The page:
Russia’s ‘Moral Entrepreneurs’ Enforcing Public Drinking Ban by Violence

Activists from a Russian group called Lev Protiv clashed with partying soldiers during celebrations of a holiday honoring Russian airborne forces on August 2 and demanded that they respect the ban on public drinking in parks. Hundreds of thousands of people have watched YouTube videos of the clashes, which show activists preventing people, sometimes violently, from drinking. The so-called self-defense group, which claims to be “moral entrepreneurs,” received government funding in 2014 and 2015.

“Why are you drinking here?” a man with a camera in hand asks a group of people who are visibly upset.

One of the people he is addressing has the blue uniform and beret that Russian paratroopers wear.

“You have no right to film us,” a woman yells at the cameraman.

Every year, members of the Russian army flock to public parks, drink in hand, to celebrate Paratroopers’ Day. And every year, activists from a group known as Lev Protiv come to Gorky Park in Moscow in an attempt to end the celebrations, which they consider immoral, as shown in this amateur video broadcast by the Russian media outlet Ren TV:

This video, posted online on August 2, 2021, shows an activist from the Lev Protiv group (wearing a white shirt and holding a camera) demanding that partiers stop drinking in Moscow’s Gorky Park. A soldier in uniform says that they are celebrating because it is Paratroopers’ Day. The soldier makes a valiant attempt to explain that everyone drinks on holidays, but the activist simply replies “You must not drink.”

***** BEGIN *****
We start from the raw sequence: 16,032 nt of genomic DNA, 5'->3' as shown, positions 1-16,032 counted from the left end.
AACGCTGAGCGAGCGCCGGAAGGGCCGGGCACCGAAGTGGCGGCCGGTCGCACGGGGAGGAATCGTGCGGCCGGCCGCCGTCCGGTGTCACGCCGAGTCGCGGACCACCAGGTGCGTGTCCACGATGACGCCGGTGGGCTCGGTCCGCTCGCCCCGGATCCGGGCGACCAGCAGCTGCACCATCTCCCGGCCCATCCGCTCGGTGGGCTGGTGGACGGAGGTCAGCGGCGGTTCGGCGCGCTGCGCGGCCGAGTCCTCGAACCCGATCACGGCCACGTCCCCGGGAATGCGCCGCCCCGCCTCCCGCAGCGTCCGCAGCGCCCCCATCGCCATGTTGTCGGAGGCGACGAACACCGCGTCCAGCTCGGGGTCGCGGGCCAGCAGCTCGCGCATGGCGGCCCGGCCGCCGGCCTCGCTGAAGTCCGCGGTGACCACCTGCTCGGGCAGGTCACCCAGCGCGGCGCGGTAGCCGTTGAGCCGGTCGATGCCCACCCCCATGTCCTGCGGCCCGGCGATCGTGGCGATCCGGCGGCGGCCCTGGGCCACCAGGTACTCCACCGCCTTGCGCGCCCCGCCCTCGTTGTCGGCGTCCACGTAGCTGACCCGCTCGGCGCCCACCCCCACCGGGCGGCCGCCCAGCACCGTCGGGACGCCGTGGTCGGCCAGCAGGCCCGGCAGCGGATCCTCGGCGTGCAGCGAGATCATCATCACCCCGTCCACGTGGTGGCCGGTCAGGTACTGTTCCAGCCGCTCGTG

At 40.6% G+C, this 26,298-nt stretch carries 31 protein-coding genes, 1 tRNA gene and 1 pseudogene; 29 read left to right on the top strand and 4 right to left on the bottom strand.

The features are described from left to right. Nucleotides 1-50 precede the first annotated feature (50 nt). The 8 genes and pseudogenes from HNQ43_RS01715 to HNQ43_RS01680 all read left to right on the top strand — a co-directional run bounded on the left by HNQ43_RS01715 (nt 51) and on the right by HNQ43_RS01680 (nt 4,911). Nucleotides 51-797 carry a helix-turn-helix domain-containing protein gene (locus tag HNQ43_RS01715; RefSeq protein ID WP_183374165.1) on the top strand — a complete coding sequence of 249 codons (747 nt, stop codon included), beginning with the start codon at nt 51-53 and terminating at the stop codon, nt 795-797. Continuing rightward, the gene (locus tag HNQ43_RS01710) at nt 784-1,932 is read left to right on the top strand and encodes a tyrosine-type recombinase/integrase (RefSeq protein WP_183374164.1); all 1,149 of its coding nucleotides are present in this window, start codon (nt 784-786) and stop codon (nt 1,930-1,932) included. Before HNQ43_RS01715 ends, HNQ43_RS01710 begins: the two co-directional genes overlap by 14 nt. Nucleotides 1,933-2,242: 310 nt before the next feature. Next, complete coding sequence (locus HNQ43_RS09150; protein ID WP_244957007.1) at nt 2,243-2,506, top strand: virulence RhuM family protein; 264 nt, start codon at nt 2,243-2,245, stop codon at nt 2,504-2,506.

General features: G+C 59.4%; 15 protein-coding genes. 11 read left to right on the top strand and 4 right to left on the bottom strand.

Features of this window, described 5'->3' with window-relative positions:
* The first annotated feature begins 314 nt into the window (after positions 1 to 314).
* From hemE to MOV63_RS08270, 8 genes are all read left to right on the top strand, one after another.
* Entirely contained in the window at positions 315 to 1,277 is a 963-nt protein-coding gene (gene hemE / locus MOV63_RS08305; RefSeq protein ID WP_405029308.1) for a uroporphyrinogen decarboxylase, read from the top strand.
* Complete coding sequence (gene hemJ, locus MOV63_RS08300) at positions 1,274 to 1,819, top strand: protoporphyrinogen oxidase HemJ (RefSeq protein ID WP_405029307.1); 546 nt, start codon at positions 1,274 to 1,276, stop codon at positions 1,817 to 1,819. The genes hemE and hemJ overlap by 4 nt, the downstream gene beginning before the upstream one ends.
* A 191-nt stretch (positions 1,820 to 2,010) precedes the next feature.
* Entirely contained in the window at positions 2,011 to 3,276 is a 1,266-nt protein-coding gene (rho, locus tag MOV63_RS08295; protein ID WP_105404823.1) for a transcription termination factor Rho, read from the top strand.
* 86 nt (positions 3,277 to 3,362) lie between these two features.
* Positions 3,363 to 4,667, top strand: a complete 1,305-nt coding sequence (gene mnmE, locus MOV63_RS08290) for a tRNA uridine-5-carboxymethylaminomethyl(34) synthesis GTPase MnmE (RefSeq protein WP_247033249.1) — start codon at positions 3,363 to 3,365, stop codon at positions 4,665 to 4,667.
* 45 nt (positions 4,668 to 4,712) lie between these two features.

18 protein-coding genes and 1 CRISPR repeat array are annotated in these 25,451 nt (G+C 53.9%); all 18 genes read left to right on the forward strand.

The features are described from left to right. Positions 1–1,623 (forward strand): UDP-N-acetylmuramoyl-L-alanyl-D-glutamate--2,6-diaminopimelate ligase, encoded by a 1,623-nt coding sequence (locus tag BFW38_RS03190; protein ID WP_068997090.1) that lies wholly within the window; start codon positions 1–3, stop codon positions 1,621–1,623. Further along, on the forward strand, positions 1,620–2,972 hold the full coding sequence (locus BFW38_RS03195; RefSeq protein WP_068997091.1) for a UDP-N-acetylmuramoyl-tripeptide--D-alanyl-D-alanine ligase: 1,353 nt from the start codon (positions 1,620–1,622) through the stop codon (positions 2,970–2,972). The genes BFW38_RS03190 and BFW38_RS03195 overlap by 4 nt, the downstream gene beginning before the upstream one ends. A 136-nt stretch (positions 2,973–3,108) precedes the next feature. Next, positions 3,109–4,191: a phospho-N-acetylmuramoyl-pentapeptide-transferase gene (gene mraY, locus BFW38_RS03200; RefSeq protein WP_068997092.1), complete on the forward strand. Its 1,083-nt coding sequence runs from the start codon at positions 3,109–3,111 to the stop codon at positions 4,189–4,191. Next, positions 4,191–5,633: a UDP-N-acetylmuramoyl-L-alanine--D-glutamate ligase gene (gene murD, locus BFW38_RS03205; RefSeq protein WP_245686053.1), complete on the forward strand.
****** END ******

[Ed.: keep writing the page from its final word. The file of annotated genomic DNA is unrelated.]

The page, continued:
While public consumption of alcohol is prohibited in Moscow, it is generally tolerated on this special holiday.

The Lev Protiv (“Lion Versus” in English) movement was founded in 2014 by Mikhail Lazutin when he was 18 years old. The young man, often dressed in a suit, is usually front and center of any Lev Protiv foray into tobacco or alcohol.

It is not the only Russian group to use aggressive vigilante methods to influence social behavior. There is also StopXam (“Stop Idiots”), whose members put giant stickers on badly parked cars, and Hrushi Protiv, a group of women who take action against supermarkets that sell expired products.

On their YouTube channel, which has more than 1.86 million followers, Lev Protiv activists share videos of their raids, which are edited and annotated with dramatic music that highlights tense moments. Fights often end in violence, as in this video posted by the group on October 14, 2020.

This video, posted on the Lev Protiv YouTube channel on October 14, 2020, shows Mikhail Lazutin trying to take a bottle of alcohol from a young man. Another tries to ease the situation by telling the man, “Don’t do that, he’s trying to provoke you.” But the situation worsens and a fight breaks out.

‘The paradox of vigilantism is that these people break the law in an attempt to maintain order’

Gilles Favarel-Guarrigues is co-author of the book “Proud to punish: The world of extrajudicial vigilantes” (originally, in French: Fiers de punir: Le monde des justiciers hors-la-loi). He has been studying Lev Protiv activists for the past seven years and has witnessed some of their raids in Moscow. He told the JowharObservers team about how this controversial group operates:

Lazutin developed the group in 2014, when vigilantism was on the rise in Russia. There were young people from all over the country who took the law into their own hands. Each group had its own small cause: to fight alcohol consumption, corruption within the police, prostitution, the sale of expired products or the sale of drugs without a prescription in pharmacies. Vigilante movements were really common in Russia in the 2010s.